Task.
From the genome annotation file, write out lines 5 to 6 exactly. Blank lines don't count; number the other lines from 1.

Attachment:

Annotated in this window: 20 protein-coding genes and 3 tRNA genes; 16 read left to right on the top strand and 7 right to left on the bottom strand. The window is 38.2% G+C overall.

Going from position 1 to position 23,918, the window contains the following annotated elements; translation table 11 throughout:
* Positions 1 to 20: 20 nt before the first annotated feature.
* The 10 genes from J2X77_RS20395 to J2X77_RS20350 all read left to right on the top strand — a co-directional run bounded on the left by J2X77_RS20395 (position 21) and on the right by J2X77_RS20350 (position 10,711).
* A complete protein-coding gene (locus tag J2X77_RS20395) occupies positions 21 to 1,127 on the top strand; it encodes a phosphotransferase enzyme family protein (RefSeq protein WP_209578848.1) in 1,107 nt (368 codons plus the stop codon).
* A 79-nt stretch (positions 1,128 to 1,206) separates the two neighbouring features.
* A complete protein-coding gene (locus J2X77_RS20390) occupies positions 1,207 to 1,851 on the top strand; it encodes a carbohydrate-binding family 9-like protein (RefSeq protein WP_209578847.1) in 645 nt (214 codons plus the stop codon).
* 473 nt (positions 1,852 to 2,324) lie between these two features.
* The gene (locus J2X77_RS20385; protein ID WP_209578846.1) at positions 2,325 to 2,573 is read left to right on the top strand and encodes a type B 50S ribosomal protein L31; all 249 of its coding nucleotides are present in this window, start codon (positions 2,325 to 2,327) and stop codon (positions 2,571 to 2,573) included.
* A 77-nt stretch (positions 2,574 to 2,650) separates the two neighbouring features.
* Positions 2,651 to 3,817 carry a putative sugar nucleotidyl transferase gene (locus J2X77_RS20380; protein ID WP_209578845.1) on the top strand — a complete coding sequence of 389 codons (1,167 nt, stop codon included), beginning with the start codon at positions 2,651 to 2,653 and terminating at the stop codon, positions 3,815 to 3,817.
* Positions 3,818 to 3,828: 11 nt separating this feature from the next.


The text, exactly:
* A complete protein-coding gene (locus tag J2X77_RS20395) occupies positions 21 to 1,127 on the top strand; it encodes a phosphotransferase enzyme family protein (RefSeq protein WP_209578848.1) in 1,107 nt (368 codons plus the stop codon).
* A 79-nt stretch (positions 1,128 to 1,206) separates the two neighbouring features.